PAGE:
The past two years have been transformative for organisations in every sense, and it has enabled them to flourish in 2022 from a talent attraction and business growth standpoint. It’s no secret that hybrid working has won, and it’s definitely here to stay.
For many organisations, remote working was an alien concept in March 2020. We all experienced first-hand the birth of Zoom team meetings, social events that were virtual, and even highbrow conferences, award ceremonies, and networking events being completely online.
Although for many of us, this felt dystopian and an adjustment, it was actually the start of shifts organisations would have made eventually.
Hybrid Working is now the Norm
Remember when remote working was considered a perk or benefit? It’s now become a non-negotiable for candidates, and can no longer be advertised as something progressive or forward-thinking.
Built In spoke about this in a compelling article back in 2021, highlighting that “As workplaces start to reopen, organisations are finding that their workforce is not keen to give up remote work. People who started working remotely due to COVID-19 overwhelmingly support it and want to continue doing so.
Companies can no longer say that they can’t operate remotely (a common reason to avoid remote work pre-2020), but with an ongoing global pandemic, they also can’t ask employees to come back to the office full-time. The most popular solution is the thing that every organization seems to be grappling with at the moment — the hybrid model.”
The hybrid model works to appeal to both individuals who want the flexibility that remote working offers but also ensures that inclusivity is front of mind for those who don’t thrive in a remote working setting.
And, understandably so – whether it’s simply how you work, your work-from-home set up, or for personal reasons, a hybrid model serves both types of individuals in an organisation. Hybrid working is all about choice – which is why it’s so appealing to candidates today.
The three pillars of hybrid working
We’ve seen three types of hybrid working models being commonly used:
This is where remote working is a priority for all employees, and the majority of the time the whole team will be working remotely. This could be working from home, but also across different time zones if the organisation has a global team. Co-working spaces and office space will be available, but it’s not the main mode of working.
This is where some (but not all) employees can come into the office occasionally, or for specific meetings or events. This could be for managers’ meetings that are best conducted in person, or in the office occasionally can also allude to junior employees who require training that is best delivered in person, too.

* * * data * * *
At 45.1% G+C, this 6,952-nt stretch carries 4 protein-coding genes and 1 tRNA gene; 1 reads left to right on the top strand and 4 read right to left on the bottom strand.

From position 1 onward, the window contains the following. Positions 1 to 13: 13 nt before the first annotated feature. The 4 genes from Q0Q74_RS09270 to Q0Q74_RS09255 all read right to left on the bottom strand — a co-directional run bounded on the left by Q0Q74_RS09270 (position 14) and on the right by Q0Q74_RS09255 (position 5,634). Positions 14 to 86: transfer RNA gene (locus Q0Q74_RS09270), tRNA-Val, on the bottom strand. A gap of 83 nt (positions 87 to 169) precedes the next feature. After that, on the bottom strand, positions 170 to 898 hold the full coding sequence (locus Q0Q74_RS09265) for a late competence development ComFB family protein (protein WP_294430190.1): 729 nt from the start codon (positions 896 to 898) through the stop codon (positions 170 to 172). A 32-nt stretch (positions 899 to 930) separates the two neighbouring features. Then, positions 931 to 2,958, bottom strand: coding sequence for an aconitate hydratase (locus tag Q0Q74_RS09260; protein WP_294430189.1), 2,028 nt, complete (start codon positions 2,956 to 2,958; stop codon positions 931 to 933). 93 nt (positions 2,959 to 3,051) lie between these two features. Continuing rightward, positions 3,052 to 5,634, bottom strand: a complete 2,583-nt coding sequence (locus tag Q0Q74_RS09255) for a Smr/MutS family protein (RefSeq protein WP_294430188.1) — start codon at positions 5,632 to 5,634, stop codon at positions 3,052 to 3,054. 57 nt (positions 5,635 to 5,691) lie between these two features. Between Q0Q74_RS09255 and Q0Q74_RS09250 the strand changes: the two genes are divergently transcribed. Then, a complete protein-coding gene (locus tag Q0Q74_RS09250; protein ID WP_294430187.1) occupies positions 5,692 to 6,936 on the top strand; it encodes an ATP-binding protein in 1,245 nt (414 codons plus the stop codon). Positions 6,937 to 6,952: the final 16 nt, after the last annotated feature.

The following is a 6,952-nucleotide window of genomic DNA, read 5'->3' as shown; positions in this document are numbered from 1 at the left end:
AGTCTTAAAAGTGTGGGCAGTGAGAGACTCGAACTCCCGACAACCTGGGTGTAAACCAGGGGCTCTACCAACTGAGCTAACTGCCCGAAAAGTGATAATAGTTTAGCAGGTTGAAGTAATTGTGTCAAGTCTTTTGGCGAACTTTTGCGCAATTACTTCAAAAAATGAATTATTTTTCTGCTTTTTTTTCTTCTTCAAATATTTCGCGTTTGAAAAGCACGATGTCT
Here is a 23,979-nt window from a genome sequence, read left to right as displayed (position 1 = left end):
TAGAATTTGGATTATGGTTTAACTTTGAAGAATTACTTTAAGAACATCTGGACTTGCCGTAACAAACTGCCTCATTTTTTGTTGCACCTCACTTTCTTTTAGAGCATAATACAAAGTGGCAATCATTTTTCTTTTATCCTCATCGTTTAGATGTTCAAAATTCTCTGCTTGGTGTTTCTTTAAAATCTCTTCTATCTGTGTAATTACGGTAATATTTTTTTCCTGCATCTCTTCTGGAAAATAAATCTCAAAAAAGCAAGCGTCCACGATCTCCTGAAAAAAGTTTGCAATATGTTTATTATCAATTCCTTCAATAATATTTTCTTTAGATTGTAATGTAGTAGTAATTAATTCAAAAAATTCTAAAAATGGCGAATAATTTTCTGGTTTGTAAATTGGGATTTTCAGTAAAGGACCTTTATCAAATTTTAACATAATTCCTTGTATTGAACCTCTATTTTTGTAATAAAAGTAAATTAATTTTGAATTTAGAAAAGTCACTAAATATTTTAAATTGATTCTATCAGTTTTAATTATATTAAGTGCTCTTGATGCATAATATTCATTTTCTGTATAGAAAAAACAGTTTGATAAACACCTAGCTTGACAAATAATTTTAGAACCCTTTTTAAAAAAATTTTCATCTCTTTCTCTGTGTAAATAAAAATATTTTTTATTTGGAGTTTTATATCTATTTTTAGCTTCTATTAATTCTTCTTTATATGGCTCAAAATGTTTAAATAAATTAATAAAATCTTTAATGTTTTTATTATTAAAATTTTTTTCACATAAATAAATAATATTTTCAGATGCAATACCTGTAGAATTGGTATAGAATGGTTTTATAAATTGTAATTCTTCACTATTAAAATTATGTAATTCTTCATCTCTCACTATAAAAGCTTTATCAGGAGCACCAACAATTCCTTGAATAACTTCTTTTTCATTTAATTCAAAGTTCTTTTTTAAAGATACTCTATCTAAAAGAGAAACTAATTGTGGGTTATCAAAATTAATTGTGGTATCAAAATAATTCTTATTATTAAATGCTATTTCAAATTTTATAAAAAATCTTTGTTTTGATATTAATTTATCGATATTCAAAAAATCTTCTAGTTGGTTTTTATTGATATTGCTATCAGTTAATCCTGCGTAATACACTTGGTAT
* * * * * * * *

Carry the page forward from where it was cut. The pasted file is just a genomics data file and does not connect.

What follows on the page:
Office first/remote allowed
This mode of hybrid working is where employees spend over 50% of their time in the office, but can also work remotely either at their managers’ discretion (usually for junior employees) or set days per week. The office is still used as the main place of work, but remote working is still part of the company culture and values.
What category do you currently fall into?
How does Hybrid Working affect the battle for talent?
The battle for talent is still ongoing, and People Management highlighted the role that hybrid working plays in this, stating “Some business leaders have recognised the importance of offering hybrid work to attract talent. Since the pandemic began, there has been a 190 per cent increase in remote work job postings.
But while the penny has dropped for some, there is still a long way to go for much of the business world. The challenge for employers is that they cannot take a ‘one size fits all’ approach to hybrid working because not every employee has the same wants. For example, younger people are said to prefer the structure of coming into the office. Whereas employees with childcare responsibilities are reported to prefer working from home.”
The bottom line is that although there isn’t a magic solution that can be applied across every organisation, remote working is being demanded by employees and job seekers, and failing to provide even a little flexibility means that you’ll be losing out on great talent.
However, something that is important to consider is that you must look at remote and hybrid working through a holistic lens, and listen to what your current employees want. As mentioned, there are many who still enjoy coming into the office and want to have an in-person work culture, but you won’t know this unless you ask and give people what they want.
Assuming what people want is the worst thing you can do in a market as saturated as it is currently, so listen to your target audience and employees, and use that to influence how you structure your working model. It has to work for them, and it has to work for you and the business goals, too.
What is the solution?
(spoiler-alert, you must offer remote working)
The solution is to do a deep dive into your business and compare it to what your employees want right now, as well as what the market is demanding. Create a bespoke hybrid model that works for you and don’t be afraid to try something outside the box, or even go against what your competitors are doing.
Research and data should influence your decision-making, as well as partnering with an external recruitment partner who can give you up-to-date, comprehensive market insights so you can stay ahead of the curve.
We can help clients build an attractive remote working solution that will enable them to communicate with clarity to the market when hiring. Reach out to one of our specialist consultants and we’d be happy to advise you.